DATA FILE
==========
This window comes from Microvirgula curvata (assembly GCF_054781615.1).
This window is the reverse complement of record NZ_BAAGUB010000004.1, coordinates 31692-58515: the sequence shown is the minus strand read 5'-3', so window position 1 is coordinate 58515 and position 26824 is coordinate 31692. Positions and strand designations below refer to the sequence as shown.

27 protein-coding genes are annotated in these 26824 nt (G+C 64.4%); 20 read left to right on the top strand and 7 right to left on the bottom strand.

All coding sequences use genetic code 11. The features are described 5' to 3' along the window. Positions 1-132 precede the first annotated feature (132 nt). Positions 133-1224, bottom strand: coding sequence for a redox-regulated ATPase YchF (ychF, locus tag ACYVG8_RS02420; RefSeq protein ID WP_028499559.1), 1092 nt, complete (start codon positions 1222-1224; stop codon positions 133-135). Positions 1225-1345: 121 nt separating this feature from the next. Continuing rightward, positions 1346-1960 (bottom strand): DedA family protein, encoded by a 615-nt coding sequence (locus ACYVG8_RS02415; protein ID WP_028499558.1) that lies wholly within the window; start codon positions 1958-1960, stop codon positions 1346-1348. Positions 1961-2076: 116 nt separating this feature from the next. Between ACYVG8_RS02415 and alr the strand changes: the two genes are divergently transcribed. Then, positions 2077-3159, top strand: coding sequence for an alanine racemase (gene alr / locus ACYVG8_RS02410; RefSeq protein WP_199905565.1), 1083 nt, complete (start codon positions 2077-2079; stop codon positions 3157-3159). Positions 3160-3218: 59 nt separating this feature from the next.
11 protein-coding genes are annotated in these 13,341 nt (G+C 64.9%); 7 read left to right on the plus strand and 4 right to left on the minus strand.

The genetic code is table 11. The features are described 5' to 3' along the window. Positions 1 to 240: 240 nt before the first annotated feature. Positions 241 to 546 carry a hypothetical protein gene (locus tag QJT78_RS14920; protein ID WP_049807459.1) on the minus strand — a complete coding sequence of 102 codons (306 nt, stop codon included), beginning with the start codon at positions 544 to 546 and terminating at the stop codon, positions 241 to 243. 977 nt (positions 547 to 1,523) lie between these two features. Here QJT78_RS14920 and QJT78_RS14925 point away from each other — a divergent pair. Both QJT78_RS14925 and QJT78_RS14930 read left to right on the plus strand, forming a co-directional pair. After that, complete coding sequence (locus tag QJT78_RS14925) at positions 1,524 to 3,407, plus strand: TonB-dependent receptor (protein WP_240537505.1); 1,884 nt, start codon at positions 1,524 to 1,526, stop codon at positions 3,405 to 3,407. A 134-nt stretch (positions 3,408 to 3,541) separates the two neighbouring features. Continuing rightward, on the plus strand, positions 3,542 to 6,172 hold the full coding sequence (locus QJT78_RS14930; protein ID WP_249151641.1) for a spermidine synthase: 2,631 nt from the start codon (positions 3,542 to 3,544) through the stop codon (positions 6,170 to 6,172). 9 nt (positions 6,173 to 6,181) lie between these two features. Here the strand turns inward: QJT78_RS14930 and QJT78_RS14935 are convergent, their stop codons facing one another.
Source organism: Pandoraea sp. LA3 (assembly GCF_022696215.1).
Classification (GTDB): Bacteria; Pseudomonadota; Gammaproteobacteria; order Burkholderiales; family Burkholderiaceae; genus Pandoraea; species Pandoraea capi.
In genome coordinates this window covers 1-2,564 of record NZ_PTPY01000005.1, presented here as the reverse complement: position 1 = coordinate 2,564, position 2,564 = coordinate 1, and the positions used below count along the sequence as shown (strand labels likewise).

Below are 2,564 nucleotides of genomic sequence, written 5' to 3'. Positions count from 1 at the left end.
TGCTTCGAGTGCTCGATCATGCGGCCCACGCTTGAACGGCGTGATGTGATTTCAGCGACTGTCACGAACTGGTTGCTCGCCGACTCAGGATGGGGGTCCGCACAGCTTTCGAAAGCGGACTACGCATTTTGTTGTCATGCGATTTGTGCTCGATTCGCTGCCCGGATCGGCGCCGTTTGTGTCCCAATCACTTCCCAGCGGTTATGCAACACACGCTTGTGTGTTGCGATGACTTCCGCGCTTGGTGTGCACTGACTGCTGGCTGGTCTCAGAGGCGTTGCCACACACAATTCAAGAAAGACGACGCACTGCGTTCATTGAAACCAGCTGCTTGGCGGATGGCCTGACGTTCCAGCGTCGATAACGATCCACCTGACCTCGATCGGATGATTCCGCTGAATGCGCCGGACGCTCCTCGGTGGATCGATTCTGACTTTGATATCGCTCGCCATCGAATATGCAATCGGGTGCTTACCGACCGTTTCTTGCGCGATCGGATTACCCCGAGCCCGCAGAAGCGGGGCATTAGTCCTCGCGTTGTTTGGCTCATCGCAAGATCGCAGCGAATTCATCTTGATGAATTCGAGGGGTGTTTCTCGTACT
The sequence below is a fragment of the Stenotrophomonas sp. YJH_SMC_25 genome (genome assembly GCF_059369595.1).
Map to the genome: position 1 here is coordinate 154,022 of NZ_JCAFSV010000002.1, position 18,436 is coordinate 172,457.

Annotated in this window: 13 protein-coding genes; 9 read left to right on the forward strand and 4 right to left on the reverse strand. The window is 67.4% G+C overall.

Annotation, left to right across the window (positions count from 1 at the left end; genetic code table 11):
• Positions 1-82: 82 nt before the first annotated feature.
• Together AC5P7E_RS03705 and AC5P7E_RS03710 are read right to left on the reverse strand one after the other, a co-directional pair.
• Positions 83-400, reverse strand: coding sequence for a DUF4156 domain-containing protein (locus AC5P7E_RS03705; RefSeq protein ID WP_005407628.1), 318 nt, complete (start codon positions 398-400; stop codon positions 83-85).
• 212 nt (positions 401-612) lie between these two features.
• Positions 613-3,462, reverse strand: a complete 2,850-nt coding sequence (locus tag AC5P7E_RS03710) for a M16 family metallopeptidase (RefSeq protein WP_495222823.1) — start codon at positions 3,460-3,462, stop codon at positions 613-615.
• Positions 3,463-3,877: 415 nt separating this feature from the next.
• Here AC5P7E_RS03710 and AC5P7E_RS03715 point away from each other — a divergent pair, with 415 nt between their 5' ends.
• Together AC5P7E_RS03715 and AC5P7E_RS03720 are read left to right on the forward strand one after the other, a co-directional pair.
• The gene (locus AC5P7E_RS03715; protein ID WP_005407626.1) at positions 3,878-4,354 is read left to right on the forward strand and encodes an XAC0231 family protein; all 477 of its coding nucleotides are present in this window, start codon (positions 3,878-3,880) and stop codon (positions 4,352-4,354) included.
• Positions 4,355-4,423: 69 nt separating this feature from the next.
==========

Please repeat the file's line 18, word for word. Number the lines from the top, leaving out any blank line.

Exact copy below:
• Positions 83-400, reverse strand: coding sequence for a DUF4156 domain-containing protein (locus AC5P7E_RS03705; RefSeq protein ID WP_005407628.1), 318 nt, complete (start codon positions 398-400; stop codon positions 83-85).